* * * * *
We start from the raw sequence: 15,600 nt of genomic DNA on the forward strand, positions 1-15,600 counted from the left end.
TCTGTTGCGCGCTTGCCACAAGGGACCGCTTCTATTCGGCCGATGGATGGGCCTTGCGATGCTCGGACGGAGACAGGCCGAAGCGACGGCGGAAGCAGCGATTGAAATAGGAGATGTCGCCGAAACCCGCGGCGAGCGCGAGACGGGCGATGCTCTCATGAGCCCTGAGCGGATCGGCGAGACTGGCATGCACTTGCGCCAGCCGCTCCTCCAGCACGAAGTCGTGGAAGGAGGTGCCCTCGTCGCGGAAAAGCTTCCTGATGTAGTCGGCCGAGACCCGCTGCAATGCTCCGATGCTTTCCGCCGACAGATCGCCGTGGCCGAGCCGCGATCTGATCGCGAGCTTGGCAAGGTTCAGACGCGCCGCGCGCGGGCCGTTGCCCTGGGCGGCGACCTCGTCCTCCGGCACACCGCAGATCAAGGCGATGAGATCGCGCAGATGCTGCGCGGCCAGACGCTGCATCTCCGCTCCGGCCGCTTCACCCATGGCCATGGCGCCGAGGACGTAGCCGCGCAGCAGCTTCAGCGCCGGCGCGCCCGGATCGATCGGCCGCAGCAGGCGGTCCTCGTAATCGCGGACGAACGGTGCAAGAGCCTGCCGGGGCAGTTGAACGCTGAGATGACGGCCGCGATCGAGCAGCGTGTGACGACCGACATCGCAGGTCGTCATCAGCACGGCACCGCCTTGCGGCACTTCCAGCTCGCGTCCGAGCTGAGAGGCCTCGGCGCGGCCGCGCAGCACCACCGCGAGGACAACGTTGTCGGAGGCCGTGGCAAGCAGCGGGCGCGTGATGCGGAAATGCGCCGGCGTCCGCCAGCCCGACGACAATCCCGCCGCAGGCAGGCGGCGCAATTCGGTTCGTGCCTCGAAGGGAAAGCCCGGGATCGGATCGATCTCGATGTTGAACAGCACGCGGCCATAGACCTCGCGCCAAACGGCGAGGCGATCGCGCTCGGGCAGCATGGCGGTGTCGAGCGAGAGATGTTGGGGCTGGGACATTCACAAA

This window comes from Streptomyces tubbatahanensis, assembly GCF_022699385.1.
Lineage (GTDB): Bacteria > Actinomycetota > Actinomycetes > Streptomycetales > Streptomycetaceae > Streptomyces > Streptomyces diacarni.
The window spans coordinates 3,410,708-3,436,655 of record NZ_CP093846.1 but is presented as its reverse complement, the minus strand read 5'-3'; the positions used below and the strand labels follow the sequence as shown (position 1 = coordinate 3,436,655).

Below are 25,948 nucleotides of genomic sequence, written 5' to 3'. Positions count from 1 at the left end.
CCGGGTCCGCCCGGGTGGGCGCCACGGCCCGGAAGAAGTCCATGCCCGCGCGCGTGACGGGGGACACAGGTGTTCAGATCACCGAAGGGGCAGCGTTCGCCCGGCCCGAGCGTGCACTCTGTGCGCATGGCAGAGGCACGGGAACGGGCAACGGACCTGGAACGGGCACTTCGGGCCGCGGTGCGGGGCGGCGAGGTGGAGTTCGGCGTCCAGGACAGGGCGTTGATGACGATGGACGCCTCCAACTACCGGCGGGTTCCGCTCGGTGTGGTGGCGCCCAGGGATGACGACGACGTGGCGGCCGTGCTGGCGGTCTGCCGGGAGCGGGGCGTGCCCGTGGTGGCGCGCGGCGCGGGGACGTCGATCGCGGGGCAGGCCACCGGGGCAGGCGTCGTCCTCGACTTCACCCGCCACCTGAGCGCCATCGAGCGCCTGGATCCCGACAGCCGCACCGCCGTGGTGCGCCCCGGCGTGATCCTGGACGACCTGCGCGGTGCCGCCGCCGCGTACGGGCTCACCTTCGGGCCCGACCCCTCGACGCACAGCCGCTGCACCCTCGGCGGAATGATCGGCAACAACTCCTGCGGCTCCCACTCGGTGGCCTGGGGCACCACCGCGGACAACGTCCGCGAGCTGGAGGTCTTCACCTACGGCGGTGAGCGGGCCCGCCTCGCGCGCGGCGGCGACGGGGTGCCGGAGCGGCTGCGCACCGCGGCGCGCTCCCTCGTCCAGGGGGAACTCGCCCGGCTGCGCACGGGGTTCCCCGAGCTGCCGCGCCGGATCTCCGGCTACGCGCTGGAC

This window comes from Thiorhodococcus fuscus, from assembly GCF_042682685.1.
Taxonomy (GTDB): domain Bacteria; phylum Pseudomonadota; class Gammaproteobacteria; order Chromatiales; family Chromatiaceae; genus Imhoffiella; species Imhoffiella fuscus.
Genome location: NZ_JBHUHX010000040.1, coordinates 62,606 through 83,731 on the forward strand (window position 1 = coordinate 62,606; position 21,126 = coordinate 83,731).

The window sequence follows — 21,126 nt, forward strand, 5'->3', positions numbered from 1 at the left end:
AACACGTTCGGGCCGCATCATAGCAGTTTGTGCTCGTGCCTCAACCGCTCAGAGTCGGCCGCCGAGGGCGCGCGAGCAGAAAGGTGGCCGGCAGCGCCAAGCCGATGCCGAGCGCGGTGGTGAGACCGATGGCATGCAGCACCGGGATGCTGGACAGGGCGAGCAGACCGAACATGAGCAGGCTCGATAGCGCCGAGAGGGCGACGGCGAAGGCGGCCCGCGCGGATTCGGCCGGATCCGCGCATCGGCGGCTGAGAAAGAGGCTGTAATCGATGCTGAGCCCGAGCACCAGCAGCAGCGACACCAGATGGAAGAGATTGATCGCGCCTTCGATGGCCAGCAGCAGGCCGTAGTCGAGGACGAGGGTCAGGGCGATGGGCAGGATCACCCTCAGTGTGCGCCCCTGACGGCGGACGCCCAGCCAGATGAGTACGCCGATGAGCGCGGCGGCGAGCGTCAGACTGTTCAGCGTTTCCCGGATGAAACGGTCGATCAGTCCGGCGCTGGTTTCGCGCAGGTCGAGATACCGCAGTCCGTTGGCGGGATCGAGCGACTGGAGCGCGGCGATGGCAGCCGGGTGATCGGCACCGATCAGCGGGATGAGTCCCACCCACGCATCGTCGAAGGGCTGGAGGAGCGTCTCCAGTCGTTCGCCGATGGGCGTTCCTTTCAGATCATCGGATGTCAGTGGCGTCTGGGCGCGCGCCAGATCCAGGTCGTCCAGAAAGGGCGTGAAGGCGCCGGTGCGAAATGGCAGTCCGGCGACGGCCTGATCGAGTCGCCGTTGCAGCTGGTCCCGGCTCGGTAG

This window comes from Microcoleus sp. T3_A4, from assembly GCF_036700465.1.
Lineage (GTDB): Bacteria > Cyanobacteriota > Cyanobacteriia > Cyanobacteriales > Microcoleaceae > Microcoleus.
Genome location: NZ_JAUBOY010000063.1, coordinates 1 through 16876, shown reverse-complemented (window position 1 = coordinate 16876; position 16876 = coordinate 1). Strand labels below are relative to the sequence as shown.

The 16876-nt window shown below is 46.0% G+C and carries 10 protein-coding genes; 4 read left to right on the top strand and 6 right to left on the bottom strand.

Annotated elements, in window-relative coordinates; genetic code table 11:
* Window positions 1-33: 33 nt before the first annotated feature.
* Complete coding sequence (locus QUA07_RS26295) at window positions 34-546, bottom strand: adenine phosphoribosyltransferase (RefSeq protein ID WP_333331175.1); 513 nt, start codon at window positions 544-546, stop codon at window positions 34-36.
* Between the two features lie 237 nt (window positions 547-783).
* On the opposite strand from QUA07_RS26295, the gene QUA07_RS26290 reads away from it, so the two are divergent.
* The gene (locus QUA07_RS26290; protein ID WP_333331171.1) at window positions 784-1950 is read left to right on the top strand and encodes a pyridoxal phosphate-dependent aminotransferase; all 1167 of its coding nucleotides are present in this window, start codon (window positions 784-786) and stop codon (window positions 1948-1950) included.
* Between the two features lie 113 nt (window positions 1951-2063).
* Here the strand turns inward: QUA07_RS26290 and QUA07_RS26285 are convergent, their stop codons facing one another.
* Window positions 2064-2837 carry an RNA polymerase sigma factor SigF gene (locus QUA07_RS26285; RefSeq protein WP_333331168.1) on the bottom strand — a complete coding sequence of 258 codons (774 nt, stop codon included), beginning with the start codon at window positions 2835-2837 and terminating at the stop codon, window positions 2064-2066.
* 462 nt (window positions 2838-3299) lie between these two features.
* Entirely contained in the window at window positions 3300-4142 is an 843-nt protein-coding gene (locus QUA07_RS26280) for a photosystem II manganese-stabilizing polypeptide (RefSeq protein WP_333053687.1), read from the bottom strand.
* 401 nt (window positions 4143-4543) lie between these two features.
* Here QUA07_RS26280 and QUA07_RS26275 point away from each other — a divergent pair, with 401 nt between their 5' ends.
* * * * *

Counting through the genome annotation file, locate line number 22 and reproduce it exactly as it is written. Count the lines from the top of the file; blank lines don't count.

* The gene (locus QUA07_RS26290; protein ID WP_333331171.1) at window positions 784-1950 is read left to right on the top strand and encodes a pyridoxal phosphate-dependent aminotransferase; all 1167 of its coding nucleotides are present in this window, start codon (window positions 784-786) and stop codon (window positions 1948-1950) included.